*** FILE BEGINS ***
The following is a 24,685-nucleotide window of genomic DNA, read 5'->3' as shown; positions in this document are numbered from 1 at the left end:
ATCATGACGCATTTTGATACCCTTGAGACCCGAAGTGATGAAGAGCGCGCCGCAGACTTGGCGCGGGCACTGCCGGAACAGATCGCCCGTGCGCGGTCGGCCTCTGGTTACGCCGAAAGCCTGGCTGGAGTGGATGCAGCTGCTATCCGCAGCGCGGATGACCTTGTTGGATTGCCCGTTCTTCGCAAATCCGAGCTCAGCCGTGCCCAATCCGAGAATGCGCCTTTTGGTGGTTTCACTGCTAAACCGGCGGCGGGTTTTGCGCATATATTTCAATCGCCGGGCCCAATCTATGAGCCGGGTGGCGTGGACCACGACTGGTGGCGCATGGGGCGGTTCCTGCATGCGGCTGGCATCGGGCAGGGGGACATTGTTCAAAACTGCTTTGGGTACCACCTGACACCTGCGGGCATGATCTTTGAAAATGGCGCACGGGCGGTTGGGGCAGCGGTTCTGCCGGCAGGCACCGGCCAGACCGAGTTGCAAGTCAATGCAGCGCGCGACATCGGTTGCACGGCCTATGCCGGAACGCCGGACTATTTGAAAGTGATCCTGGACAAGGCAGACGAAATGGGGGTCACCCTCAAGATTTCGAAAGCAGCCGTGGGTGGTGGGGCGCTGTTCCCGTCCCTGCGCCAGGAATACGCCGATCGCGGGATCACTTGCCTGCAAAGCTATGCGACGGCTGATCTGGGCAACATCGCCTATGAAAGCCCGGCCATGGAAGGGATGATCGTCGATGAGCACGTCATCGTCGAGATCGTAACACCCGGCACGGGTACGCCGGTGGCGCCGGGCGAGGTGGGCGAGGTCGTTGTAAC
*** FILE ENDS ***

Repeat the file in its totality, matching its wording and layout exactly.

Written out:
The following is a 24,685-nucleotide window of genomic DNA, read 5'->3' as shown; positions in this document are numbered from 1 at the left end:
ATCATGACGCATTTTGATACCCTTGAGACCCGAAGTGATGAAGAGCGCGCCGCAGACTTGGCGCGGGCACTGCCGGAACAGATCGCCCGTGCGCGGTCGGCCTCTGGTTACGCCGAAAGCCTGGCTGGAGTGGATGCAGCTGCTATCCGCAGCGCGGATGACCTTGTTGGATTGCCCGTTCTTCGCAAATCCGAGCTCAGCCGTGCCCAATCCGAGAATGCGCCTTTTGGTGGTTTCACTGCTAAACCGGCGGCGGGTTTTGCGCATATATTTCAATCGCCGGGCCCAATCTATGAGCCGGGTGGCGTGGACCACGACTGGTGGCGCATGGGGCGGTTCCTGCATGCGGCTGGCATCGGGCAGGGGGACATTGTTCAAAACTGCTTTGGGTACCACCTGACACCTGCGGGCATGATCTTTGAAAATGGCGCACGGGCGGTTGGGGCAGCGGTTCTGCCGGCAGGCACCGGCCAGACCGAGTTGCAAGTCAATGCAGCGCGCGACATCGGTTGCACGGCCTATGCCGGAACGCCGGACTATTTGAAAGTGATCCTGGACAAGGCAGACGAAATGGGGGTCACCCTCAAGATTTCGAAAGCAGCCGTGGGTGGTGGGGCGCTGTTCCCGTCCCTGCGCCAGGAATACGCCGATCGCGGGATCACTTGCCTGCAAAGCTATGCGACGGCTGATCTGGGCAACATCGCCTATGAAAGCCCGGCCATGGAAGGGATGATCGTCGATGAGCACGTCATCGTCGAGATCGTAACACCCGGCACGGGTACGCCGGTGGCGCCGGGCGAGGTGGGCGAGGTCGTTGTAAC